Many of us in the First World suffer a common affliction, and its name is time sickness. We might also call it time anemia, time bulimia, or time starvation. In capitalist society as first described by Max Weber, the clock is forever ticking, “free” time is never free, and personal leisure is something that mature adults have been taught to exploit for their own self-improvement or self-advancement, rather than waste in a frivolous, non-productive manner.

Appliances introduced in the early twentieth century to make housekeeping easier had the unintended consequence of increasing the homemaker’s sense of never-ending burden by raising, rather than relaxing, standards of cleanliness. Similarly, time-saving devices such as laptops, smartphones, the Internet, and the World Wide Web have transformed us into harried workers on an information assembly line that moves at breakneck speed. See Chaplin in Modern Times or Ethel and Lucy in the chocolate factory for a comic but sadly accurate demonstration of what it feels like to go faster than you want to go, albeit in their case in the realm of industrial rather than digital technology.

We can’t help but feel pressured by instant data and its fracturing of time into smaller and smaller units. As a result our psychic wells run dry. Art has traditionally been understood as a way to replenish those wells. In the past, one went to an art museum to muse, that is, to contemplate works of art in an unhurried manner. Art was to be viewed slowly, respectfully, allowing the forms, shapes, and colours on display to enter our personal space by accretion and thereby alter our ways of looking at the world, the past, the other, or ourselves.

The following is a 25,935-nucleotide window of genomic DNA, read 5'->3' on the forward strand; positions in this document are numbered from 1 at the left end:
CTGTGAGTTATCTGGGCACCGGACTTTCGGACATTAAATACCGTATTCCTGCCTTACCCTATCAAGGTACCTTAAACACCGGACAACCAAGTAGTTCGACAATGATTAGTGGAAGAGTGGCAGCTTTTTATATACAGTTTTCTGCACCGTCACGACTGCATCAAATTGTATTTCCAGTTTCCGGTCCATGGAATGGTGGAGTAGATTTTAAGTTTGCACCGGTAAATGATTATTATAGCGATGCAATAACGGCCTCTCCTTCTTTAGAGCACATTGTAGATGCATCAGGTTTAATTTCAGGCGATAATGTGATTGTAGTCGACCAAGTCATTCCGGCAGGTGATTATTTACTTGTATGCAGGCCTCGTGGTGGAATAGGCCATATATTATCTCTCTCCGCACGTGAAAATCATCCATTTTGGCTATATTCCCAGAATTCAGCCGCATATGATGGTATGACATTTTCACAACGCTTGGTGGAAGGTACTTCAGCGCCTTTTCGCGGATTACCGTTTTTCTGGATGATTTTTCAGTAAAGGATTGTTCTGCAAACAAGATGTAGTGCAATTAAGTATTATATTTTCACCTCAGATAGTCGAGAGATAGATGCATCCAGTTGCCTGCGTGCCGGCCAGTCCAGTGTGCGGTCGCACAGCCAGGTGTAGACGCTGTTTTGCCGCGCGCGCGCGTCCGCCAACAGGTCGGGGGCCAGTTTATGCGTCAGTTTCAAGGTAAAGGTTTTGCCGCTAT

Not any longer. In a memorable New Yorker cartoon, a middle-class couple dashes breathlessly into an art museum, calling to the guard, “Which way to the Mona Lisa. We’re double-parked.”

which-way-to-the-mona-lisa-were-double-parked-barney-tobey© Barney Tobey

On TripAdvisor, a user asks about the fastest route through the Louvre, explaining that her goal is “to get in right when it opens at 9am and hurry directly to the Mona Lisa so as to be able to view it for a few minutes before the crowds start pressing in.” She hurries so that she might have a taste of the serenity for which the painting is acclaimed. She rushes in order to enjoy the feeling of not being rushed.

Alas, that’s the goal of everyone else in the crowd that she believes herself to be distinct from or superior to. Of course not everyone standing before the Mona Lisa does so with serenity in mind. There’s also the narcissistic thrill of being able to proclaim to your legion of “friends” that you’ve checked a must-do, must-see off your bucket list.